Leah’s “Capture Your Grief: Day 6. Empathy”

Leah’s “Capture Your Grief: Day 6. Empathy”



    : the feeling that you understand and share another person’s experiences and emotions : the ability to share someone else’s feelings (taken from www.merriam-webster.com)

This one is going to be a hard one for me, because I tend to focus on the things people say or do that aren’t empathetic as opposed to what empathy actually looks like to me. I’m going to try my best to focus on the latter in this post.

Empathy from others can significantly impact how you heal after losing a child. I believe that isolation of bereaved parents is bound to happen regardless of how much empathy is shown, but I can’t tell you how much a little bit of empathy from others can make my day go from unbearable, to “I think I might actually be able to survive this.” And honestly, I think empathy takes much less effort than advice. The problem that I think most people have with empathy, is that it requires you to allow yourself to feel, and people don’t like to intentionally dive into the feeling of pain. This is especially true when the pain isn’t their own. I’ve heard many times, “I can’t even imagine what you’re going through,” or “I can’t imagine your pain.” I’m going to be brutally honest; I think that’s a bunch of bologna. It’s true, you could never feel the exact pain we are feeling if you’ve never lost a child, but you can imagine it if you will allow yourself to. The reality is that you don’t want to go there in your mind, you don’t want to imagine what life would be like if you lost your child. The problem with this – you’re not allowing yourself to feel empathy when it comes to the loss of a child. I’m not criticizing anyone who has said this to me; in fact, please don’t take anything I write as an insult if you’ve said the things that I mention here. My intent is not to attack anyone, as I know that even the “wrong” things are said out of love. My intent is to educate and to be honest about my experience. I truly believe that if a people would allow themselves to open up their hearts, risk feeling pain, and show real empathy by imagining losing their own child, most of the “wrong” things people say wouldn’t be said any longer. Experiencing empathy is the key to being part of the healing process. But.. if you can’t possibly bring yourself to do this; there are some other ways you can show empathy with actions and words that may also help grieving parents heal.

God needed another angel. No, no no, no no no.

Instead: I have faith that your baby is in Heaven with Jesus and that you will see him or her again one day.

Let me know if you need anything. While this is super thoughtful, it’s not going to go any further than this. Grieving parents aren’t going to call you up and ask you for a favor unless they’re in dire need, or they’re really, really close to you.

Instead: Would it be okay if I brought you dinner Saturday? Are you up for visitors this evening? Do you need someone to talk to right now?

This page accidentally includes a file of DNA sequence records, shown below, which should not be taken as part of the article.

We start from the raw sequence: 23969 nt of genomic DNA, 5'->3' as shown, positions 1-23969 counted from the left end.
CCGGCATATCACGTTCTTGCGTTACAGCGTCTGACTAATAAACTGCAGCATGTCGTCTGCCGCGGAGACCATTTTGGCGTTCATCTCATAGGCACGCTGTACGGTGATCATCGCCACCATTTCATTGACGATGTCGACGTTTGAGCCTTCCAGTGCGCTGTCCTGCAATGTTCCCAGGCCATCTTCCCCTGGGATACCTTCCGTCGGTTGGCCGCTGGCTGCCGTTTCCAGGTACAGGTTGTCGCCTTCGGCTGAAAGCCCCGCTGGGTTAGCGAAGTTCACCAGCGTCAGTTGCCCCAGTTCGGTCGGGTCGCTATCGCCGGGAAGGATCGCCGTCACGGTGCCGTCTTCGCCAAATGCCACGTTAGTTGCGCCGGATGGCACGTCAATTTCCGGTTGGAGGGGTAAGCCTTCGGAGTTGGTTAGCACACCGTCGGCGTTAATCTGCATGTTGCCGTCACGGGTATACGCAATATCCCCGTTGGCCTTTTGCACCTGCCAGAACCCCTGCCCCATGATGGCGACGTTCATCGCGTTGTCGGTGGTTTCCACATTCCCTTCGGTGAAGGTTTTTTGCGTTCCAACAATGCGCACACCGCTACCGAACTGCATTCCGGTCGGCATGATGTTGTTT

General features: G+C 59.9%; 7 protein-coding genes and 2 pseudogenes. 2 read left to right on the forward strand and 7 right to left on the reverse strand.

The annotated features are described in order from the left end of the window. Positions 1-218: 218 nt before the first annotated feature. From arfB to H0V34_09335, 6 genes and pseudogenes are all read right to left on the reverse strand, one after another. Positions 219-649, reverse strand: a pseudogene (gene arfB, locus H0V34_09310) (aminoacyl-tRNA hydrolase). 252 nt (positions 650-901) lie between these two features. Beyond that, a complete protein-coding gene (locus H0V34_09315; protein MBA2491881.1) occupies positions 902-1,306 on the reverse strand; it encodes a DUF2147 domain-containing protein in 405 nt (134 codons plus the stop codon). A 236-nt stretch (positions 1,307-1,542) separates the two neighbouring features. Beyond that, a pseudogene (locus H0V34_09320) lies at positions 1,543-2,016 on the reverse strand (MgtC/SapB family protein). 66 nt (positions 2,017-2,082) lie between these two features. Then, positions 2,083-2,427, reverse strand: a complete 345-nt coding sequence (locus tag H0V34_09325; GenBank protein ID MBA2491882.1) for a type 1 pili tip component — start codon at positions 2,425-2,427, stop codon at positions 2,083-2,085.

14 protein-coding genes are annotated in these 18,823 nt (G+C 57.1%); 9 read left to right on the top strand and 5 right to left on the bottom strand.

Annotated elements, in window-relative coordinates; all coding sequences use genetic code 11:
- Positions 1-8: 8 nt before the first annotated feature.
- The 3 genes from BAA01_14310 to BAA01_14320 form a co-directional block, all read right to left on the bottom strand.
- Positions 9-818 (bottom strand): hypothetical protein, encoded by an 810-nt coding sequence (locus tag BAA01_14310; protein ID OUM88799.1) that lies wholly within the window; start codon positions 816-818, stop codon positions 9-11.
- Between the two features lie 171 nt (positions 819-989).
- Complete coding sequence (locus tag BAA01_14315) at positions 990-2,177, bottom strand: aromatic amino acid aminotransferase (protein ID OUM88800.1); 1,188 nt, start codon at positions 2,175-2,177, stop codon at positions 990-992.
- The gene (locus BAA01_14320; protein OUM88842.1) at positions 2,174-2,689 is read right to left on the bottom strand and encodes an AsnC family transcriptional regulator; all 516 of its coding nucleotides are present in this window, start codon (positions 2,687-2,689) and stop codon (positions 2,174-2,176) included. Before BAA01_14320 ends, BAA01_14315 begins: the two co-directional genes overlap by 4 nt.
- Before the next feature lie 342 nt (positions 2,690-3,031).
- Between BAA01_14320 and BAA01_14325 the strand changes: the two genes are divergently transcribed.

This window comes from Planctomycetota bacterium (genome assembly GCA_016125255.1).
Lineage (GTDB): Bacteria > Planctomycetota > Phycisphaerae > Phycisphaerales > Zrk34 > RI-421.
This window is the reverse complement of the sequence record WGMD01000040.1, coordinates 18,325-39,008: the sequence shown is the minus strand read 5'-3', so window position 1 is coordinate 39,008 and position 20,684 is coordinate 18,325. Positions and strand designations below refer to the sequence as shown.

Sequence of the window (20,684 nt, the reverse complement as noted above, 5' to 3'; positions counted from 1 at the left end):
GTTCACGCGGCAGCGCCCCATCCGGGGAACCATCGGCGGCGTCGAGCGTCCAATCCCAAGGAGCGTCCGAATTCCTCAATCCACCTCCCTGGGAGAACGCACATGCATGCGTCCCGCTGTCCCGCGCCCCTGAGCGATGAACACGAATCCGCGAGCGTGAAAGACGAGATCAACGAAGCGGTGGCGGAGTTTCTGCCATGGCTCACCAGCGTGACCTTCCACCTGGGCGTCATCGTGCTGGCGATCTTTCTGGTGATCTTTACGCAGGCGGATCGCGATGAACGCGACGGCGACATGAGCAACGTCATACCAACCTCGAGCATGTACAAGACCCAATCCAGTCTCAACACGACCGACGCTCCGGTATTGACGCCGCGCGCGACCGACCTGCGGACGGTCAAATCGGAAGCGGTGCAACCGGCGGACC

At least he/she didn’t suffer, at least you can have more children, at least you’re young.. Which one of your children can you live without? There is no at least. No other child will ever replace the one who died, whether I have 1 more child or 10.

Instead: I am so sorry you’re going through this. I imagine you miss him/her more than anything, and I know he/she could never be replaced and that you’ll always carry him/her in your heart.

There are positive things that are going to come from this. Nope, sorry. There aren’t any positive things that are going to come from losing a child. There may be things that happen as a result of losing a child, but there will never be a positive reason you can give me for why my baby died.

Instead: One day, a long time from now, you might be able to breathe a little easier. Although the love for your child with never change, you may come to experience the pain in a way that is a little less raw.

Maybe your being tested.  Total crap. There are parents who have been on drugs their entire pregnancy; who can’t take care of themselves, let alone a child, and they have healthy babies. So, no this wasn’t a test to see how strong we are.

Instead: I don’t know why this happened, and I know it isn’t fair. Sometimes we don’t have the answers to the things that happen to us. I’m here for you.

There are a million more examples I could provide, but you get the gist of it. As long as you’re not trying to shine a positive light on the death of a child and you’re not giving advice, you’re probably just fine. I think my high-risk Dr. put it best – Before you say something, ask yourself these three things: Is it true? Is it kind? Is it helpful? If what you’re about to say isn’t all three of these things, it’s probably better to keep it to yourself. And if you can’t think of any empathetic thing to say or do, the best thing to say might be “I have no idea what to say or what you need right now, but I’m here.”


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